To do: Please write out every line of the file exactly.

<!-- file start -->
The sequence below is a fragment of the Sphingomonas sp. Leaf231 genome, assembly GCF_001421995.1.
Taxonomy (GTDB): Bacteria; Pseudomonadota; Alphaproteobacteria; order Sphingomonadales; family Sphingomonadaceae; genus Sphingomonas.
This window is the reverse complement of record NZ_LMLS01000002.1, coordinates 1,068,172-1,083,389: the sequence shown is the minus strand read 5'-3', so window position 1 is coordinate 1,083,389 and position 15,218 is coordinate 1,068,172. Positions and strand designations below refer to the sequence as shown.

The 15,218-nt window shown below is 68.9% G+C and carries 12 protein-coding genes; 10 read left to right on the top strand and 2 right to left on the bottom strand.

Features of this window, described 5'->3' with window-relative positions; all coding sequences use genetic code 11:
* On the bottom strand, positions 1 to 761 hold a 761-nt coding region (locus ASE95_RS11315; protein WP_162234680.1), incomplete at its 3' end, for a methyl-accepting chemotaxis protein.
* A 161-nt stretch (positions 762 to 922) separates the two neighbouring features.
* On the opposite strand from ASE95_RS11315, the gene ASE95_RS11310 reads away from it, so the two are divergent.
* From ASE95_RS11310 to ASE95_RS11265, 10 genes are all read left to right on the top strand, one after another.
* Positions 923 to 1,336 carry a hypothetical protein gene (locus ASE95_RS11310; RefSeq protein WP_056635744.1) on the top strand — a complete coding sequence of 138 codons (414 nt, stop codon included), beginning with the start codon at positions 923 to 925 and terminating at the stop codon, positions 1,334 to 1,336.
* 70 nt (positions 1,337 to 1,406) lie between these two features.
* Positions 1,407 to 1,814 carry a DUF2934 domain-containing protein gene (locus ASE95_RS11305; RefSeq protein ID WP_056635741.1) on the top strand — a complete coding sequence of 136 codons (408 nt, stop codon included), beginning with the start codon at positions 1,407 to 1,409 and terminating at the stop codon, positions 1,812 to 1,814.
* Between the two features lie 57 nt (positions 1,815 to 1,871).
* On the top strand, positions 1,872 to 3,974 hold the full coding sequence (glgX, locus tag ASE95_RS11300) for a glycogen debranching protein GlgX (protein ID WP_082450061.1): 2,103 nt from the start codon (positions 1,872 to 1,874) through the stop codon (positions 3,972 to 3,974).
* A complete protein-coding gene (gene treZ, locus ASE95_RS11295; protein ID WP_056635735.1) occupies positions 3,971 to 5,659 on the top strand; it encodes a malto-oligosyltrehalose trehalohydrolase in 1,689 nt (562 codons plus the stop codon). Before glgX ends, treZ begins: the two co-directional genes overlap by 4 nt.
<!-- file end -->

The sequence below is a fragment of the Sphingomonas sp. Leaf231 genome, assembly GCF_001421995.1.
Taxonomy (GTDB): Bacteria; Pseudomonadota; Alphaproteobacteria; order Sphingomonadales; family Sphingomonadaceae; genus Sphingomonas.
This window is the reverse complement of record NZ_LMLS01000002.1, coordinates 1,068,172-1,083,389: the sequence shown is the minus strand read 5'-3', so window position 1 is coordinate 1,083,389 and position 15,218 is coordinate 1,068,172. Positions and strand designations below refer to the sequence as shown.

The 15,218-nt window shown below is 68.9% G+C and carries 12 protein-coding genes; 10 read left to right on the top strand and 2 right to left on the bottom strand.

Features of this window, described 5'->3' with window-relative positions; all coding sequences use genetic code 11:
* On the bottom strand, positions 1 to 761 hold a 761-nt coding region (locus ASE95_RS11315; protein WP_162234680.1), incomplete at its 3' end, for a methyl-accepting chemotaxis protein.
* A 161-nt stretch (positions 762 to 922) separates the two neighbouring features.
* On the opposite strand from ASE95_RS11315, the gene ASE95_RS11310 reads away from it, so the two are divergent.
* From ASE95_RS11310 to ASE95_RS11265, 10 genes are all read left to right on the top strand, one after another.
* Positions 923 to 1,336 carry a hypothetical protein gene (locus ASE95_RS11310; RefSeq protein WP_056635744.1) on the top strand — a complete coding sequence of 138 codons (414 nt, stop codon included), beginning with the start codon at positions 923 to 925 and terminating at the stop codon, positions 1,334 to 1,336.
* 70 nt (positions 1,337 to 1,406) lie between these two features.
* Positions 1,407 to 1,814 carry a DUF2934 domain-containing protein gene (locus ASE95_RS11305; RefSeq protein ID WP_056635741.1) on the top strand — a complete coding sequence of 136 codons (408 nt, stop codon included), beginning with the start codon at positions 1,407 to 1,409 and terminating at the stop codon, positions 1,812 to 1,814.
* Between the two features lie 57 nt (positions 1,815 to 1,871).
* On the top strand, positions 1,872 to 3,974 hold the full coding sequence (glgX, locus tag ASE95_RS11300) for a glycogen debranching protein GlgX (protein ID WP_082450061.1): 2,103 nt from the start codon (positions 1,872 to 1,874) through the stop codon (positions 3,972 to 3,974).
* A complete protein-coding gene (gene treZ, locus ASE95_RS11295; protein ID WP_056635735.1) occupies positions 3,971 to 5,659 on the top strand; it encodes a malto-oligosyltrehalose trehalohydrolase in 1,689 nt (562 codons plus the stop codon). Before glgX ends, treZ begins: the two co-directional genes overlap by 4 nt.